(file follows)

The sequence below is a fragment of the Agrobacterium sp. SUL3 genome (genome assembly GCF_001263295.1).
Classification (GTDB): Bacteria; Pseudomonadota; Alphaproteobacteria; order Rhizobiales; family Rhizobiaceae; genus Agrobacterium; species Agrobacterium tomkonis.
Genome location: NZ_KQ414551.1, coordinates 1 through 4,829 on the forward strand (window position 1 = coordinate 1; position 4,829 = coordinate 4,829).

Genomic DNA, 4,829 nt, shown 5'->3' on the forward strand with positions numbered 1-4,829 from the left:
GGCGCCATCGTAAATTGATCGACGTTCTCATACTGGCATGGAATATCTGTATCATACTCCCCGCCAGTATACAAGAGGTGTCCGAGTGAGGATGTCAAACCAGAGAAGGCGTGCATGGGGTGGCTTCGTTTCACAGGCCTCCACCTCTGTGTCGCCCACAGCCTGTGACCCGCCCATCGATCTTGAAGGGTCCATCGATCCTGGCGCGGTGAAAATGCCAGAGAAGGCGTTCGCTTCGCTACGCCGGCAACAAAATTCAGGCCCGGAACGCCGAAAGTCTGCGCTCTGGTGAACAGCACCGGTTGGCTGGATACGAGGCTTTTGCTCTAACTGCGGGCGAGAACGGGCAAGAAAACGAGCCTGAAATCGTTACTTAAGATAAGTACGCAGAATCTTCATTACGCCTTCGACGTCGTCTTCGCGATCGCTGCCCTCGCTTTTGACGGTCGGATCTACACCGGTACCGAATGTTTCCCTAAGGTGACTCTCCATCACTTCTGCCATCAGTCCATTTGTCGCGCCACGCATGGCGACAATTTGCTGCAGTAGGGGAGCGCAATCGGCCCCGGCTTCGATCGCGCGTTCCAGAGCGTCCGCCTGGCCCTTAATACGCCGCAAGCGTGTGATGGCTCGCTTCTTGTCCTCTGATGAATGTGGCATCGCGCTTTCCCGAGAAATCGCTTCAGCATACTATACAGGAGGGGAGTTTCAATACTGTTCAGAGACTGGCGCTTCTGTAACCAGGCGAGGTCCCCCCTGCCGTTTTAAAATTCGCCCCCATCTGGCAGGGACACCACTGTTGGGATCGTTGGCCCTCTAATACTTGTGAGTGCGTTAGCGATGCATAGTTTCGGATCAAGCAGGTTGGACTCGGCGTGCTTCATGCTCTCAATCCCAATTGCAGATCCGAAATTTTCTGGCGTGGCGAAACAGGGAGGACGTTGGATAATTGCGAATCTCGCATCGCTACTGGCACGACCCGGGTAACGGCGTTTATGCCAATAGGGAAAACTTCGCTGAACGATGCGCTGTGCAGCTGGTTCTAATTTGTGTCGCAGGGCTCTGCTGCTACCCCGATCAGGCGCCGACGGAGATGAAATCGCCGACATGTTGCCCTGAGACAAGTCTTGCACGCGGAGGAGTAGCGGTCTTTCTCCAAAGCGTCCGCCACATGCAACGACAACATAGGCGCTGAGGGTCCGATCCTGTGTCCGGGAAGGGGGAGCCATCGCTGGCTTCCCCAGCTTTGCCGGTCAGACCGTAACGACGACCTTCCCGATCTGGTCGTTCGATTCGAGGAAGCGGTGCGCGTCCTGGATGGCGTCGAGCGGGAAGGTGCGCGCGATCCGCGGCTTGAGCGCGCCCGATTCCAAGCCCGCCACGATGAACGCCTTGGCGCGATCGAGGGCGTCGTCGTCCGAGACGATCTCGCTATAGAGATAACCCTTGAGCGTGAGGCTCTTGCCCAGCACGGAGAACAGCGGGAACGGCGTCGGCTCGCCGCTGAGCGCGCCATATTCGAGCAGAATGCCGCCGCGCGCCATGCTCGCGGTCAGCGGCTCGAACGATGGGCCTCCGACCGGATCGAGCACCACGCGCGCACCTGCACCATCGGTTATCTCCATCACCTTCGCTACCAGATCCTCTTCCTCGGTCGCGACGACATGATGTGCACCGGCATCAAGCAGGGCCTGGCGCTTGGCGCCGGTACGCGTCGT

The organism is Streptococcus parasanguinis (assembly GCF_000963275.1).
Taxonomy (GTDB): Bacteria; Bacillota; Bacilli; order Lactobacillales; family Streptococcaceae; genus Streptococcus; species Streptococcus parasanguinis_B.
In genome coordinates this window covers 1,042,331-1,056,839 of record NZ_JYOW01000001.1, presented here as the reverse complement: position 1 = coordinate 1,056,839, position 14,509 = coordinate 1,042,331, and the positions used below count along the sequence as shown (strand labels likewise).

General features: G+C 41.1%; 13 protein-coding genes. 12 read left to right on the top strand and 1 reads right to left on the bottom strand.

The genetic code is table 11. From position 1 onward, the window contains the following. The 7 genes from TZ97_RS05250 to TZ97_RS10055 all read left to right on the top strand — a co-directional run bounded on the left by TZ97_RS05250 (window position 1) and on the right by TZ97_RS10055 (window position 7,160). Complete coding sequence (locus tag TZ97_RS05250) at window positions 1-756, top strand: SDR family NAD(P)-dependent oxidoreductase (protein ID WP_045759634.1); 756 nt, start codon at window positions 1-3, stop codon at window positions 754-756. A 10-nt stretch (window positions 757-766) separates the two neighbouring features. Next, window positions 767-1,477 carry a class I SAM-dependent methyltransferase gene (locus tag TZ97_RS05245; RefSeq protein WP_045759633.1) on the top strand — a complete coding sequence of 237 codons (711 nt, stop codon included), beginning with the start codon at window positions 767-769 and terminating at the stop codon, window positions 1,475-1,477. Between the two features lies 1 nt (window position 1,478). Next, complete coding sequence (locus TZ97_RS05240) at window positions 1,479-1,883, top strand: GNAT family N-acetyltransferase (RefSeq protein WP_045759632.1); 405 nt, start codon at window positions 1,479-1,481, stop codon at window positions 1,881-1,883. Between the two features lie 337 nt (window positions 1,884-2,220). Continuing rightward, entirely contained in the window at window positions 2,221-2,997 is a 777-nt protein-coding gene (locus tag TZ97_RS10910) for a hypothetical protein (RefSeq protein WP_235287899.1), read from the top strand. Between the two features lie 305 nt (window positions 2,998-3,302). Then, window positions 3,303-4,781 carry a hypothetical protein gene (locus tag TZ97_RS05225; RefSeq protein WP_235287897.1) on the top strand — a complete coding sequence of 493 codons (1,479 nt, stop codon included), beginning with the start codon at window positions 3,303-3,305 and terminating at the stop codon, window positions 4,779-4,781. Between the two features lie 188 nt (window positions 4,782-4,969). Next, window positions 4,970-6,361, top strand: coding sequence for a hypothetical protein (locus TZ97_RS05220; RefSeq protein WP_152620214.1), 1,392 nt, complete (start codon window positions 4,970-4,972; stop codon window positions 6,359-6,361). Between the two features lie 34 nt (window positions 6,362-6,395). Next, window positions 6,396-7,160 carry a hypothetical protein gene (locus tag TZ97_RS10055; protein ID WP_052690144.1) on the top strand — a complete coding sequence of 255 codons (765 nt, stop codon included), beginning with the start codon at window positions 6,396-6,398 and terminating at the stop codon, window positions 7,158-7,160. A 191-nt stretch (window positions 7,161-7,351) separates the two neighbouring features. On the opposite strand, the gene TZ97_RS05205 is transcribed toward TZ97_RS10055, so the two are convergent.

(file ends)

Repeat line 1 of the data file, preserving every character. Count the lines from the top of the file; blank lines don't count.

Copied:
The sequence below is a fragment of the Agrobacterium sp. SUL3 genome (genome assembly GCF_001263295.1).